Shuohao Sun

Sound detected by a single auditory hair cell is relayed by 10-30 type I spiral ganglion neurons (SGNs), the primary sensory neurons of the auditory system, to the central nervous system. Although these neurons exhibit differences in spontaneous firing rates and activation thresholds, it is unclear whether the physiological diversity reflects their endogenous heterogeneities and whether they differentially process auditory information. In Ulrich Mueller’s lab, I demonstrated that type I SGNs consist of three molecularly distinct subtypes (named type IA, type IB and type IC), using single-cell RNA sequencing (scRNAseq). These three subtypes exhibit distinct innervation patterns and spontaneous firing rates. Moreover, these subtypes are specified postnatally in an activity-dependent manner. Deafness mutations that disrupt hair cell mechanotransduction and glutamatergic communications from hair cells to SGNs disrupt this SGN subtype specification. To further characterize the functional differences of SGN subtypes, I have generated CreERT2 mouse lines that specifically target the type IA and IC populations. Based on their physiological properties, the low spontaneous firing neurons with high activation thresholds are predicted to be dispensable for hearing sensitivity, but their large dynamic ranges are expected to play critical roles in hearing in noise. Consistently, silencing the type IC subtype significantly impaired hearing in a noisy environment, but not in quiet. Surprisingly, inhibition of the type IC population also affected frequency discrimination, suggesting previously unappreciated fundamental functional differences among SGN subtypes.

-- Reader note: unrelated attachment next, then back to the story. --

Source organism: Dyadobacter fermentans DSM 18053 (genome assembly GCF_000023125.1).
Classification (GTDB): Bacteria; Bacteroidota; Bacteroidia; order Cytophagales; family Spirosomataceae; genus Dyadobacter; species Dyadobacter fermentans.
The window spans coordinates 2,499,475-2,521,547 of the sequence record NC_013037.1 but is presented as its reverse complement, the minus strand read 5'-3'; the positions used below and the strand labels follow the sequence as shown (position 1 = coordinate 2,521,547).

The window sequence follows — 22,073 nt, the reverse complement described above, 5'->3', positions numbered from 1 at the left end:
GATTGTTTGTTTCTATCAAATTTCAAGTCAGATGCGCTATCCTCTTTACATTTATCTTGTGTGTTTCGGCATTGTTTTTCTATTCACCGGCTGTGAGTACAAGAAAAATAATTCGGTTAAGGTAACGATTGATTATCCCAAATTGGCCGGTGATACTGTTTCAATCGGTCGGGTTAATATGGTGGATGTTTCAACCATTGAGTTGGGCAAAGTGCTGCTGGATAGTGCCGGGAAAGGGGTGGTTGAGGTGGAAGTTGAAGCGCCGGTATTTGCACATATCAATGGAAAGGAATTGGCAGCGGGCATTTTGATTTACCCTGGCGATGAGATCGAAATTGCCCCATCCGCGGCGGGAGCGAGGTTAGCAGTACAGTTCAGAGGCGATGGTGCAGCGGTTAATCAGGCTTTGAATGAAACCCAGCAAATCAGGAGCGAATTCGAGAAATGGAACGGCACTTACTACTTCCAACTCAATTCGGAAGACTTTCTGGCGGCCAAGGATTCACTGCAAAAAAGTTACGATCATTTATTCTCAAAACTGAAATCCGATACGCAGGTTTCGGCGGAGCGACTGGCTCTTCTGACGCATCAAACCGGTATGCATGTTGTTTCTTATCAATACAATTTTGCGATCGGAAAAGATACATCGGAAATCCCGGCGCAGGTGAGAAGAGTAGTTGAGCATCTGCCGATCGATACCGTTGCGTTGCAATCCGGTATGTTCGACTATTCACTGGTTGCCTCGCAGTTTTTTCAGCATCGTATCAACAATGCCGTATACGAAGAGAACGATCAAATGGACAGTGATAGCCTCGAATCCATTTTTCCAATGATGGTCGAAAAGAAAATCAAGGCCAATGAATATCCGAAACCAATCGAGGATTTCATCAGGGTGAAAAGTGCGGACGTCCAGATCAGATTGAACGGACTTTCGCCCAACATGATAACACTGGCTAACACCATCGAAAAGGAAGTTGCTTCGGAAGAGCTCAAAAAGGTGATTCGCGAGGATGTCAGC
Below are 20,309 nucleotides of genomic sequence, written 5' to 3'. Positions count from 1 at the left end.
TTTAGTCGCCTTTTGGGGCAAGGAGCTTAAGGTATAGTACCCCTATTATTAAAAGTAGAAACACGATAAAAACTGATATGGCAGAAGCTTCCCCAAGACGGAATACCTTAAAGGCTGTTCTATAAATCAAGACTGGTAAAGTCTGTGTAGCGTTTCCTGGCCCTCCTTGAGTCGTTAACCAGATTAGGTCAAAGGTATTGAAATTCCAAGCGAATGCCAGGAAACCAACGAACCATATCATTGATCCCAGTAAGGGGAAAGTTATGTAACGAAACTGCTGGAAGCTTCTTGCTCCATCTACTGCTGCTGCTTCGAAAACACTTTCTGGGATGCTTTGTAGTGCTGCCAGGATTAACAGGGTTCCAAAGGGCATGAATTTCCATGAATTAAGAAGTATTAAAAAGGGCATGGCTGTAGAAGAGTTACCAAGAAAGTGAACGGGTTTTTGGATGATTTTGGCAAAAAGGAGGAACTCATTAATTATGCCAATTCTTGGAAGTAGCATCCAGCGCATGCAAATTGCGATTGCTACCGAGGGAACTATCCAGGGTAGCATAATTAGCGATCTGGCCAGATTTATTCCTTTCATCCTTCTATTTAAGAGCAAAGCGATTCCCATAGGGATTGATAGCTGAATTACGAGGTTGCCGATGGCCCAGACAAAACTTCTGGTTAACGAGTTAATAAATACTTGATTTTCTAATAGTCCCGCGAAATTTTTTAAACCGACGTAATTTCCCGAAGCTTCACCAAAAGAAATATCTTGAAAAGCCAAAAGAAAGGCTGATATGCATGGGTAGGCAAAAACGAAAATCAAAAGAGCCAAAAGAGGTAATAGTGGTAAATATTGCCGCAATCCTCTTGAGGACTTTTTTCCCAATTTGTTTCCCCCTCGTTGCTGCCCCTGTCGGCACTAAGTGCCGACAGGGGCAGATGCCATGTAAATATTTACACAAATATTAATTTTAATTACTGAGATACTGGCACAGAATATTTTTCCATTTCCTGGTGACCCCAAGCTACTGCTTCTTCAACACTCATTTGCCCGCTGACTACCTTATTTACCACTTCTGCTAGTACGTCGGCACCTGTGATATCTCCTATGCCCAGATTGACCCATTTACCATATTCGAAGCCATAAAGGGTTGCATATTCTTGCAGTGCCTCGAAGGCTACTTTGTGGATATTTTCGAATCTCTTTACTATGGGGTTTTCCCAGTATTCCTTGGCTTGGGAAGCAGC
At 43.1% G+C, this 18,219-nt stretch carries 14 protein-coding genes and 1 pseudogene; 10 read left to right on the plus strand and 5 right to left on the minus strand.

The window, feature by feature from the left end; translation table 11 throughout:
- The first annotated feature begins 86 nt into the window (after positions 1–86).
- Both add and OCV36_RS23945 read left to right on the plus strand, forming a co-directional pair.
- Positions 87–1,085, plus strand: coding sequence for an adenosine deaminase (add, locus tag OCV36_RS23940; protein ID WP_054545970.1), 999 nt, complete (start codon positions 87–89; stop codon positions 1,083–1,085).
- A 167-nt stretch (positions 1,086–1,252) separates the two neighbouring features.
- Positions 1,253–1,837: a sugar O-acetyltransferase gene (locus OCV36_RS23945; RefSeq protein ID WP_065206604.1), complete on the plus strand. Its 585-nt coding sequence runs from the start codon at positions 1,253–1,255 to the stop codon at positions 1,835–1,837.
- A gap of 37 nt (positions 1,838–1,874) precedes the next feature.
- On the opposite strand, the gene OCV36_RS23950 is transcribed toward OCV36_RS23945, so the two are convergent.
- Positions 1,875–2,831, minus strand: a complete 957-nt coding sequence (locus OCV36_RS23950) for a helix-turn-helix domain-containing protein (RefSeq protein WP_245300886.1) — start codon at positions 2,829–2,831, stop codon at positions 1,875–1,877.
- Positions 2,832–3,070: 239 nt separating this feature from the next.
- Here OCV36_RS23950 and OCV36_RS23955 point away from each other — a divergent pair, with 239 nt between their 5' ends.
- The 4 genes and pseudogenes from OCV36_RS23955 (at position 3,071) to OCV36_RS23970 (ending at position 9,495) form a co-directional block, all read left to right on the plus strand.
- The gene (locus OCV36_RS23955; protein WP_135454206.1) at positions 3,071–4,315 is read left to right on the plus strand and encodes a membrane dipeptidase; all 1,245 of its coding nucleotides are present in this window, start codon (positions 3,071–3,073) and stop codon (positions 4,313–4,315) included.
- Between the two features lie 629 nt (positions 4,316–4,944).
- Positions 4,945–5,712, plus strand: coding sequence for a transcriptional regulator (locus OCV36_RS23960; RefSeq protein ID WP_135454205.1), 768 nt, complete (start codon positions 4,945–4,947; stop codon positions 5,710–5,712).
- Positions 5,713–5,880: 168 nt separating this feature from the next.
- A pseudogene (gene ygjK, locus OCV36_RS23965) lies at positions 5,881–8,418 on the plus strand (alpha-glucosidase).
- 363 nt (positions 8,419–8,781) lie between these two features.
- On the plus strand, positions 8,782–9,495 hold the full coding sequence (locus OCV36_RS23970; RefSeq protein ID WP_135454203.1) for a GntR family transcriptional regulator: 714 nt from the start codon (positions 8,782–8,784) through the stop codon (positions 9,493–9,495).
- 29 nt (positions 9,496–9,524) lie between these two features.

Questions & Answers

Why did you choose Johns Hopkins for your work?

Johns Hopkins is a top-notch research institution with cutting-edge neuroscience labs and a collegial environment.

What does receiving this award mean to you personally and professionally? Do you have any connection with the particular award you received?

It is a great honor for me to receive the Young Investigators’ Day award again. I received the YID award during graduate study. It really means a lot to me both personally and professionally.

What contributed to your project’s success?

Guidance from my mentor, Ulrich Mueller, Ph.D.; help from both inside my lab and outside; and of course, perseverance​, as for all research projects.

What thoughts do you have about Young Investigators’ Day itself, as a celebration of the roles students and fellows play in research at Johns Hopkins?

I think it’s a truly wonderful and motivating event for young investigators to see the exciting work of our peers celebrated.

What has been your best/most memorable experience while at Johns Hopkins?

My whole experience at Johns Hopkins has been really enjoyable and memorable.

What are your plans over the next year or so?

I’m looking for a faculty position and hope to start my own lab soon.

Tell us something interesting about yourself.

I met my wife during my graduate study here at Johns Hopkins.